How to Frenchify Yourself in 11 Steps: A Guide. For serious Francophiles, learning the language is only part of the process. Real “frenchification” requires a different kind of fluency: understanding the French mindset. un (one). While eating a delicious meal, talk about other appetizing ...
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Take the tongue twister challenge and then read all about it! http://www.babbel.com/magazine/tongue-twister-challenge What's your favourite tongue twister? #tonguetwisters   #languages   #learnlanguages  
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Some myths about language fluency that most people still believe:
How, exactly, do we measure language fluency? The answer is not so clear-cut. For all you fluent English speakers out there, don't you think it's interesting that “the Kronecker pairing on the homology and cohomology of a space should be thought of as an analogue (in fact it is a generalization) ...
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You say banana; this orangutan says ... well, it's hard to tell what she's saying. But the rhythmic, speechlike sounds of the zoo-dwelling ape have started scientists talking.
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The world's most influential languages. No surprise that this super-cool interactive visualization was made at +Massachusetts Institute of Technology (MIT)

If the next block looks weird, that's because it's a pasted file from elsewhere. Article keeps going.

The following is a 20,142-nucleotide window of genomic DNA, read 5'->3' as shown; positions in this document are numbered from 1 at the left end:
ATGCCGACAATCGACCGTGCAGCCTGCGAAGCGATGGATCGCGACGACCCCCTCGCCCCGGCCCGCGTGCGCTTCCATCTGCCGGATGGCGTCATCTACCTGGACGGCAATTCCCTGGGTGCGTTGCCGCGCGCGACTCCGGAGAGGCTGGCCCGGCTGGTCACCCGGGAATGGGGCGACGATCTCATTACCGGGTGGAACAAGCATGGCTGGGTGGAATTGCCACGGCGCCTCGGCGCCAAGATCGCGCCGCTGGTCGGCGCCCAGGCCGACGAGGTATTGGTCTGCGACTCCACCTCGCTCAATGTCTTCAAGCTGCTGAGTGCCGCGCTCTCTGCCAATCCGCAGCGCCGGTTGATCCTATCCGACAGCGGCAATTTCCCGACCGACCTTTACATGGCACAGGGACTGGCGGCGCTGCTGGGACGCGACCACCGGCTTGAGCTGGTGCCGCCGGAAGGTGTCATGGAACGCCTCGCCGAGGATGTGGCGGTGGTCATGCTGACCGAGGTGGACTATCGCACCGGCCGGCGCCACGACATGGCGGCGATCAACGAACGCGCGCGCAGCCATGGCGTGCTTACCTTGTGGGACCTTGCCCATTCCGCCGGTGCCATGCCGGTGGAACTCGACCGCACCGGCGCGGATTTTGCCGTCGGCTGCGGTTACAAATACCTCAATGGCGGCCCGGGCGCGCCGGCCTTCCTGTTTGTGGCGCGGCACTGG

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From Greek there is also: leventia - or leventis which is about being manly, courageous, good looking and knowing how to behave accordingly. 
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Have him in circles
104 people
Eliana Lindner's profile photo
Ruben Matos Vilas's profile photo
Larisa B.'s profile photo
Gabriela lalala's profile photo
Adrian McKenzie's profile photo
Richard Harris (maremma)'s profile photo
Sergio Ariel Lincheo's profile photo
Goncalo Nobre's profile photo
Gwen Leigh's profile photo
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Introduction

I was born in Los Angeles, California, where I grew up loitering around film sets, art museums, and the borderlands between city and wilderness. I studied fine art in New York, and, after a series of improbable career jumps, turned my attention to writing. In addition to topics like contemporary culture, perception and the distant future, I am fascinated by languages.

I moved to Germany in 2009 with no knowledge of the German language other than the lyrics to Wayne Newton’s “Danke Schoen”. Since then, my language adventures have included picking up enough German to sometimes be mistaken for a local imbecile; hitchhiking around Europe speaking pidgin Spanish with Eastern European truck drivers; using Dungeons & Dragons as a tool to teach English to kids; and learning useful new words from a German doctor – like Zecke, Bauchnabel and Lyme-Borreliose – after a scenic hike in the Black Forest.

When not getting lost on ill-advised treks, I live and work in Berlin.
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Currently
Berlin, Germany
Previously
Los Angeles, CA, United States - New York, NY, United States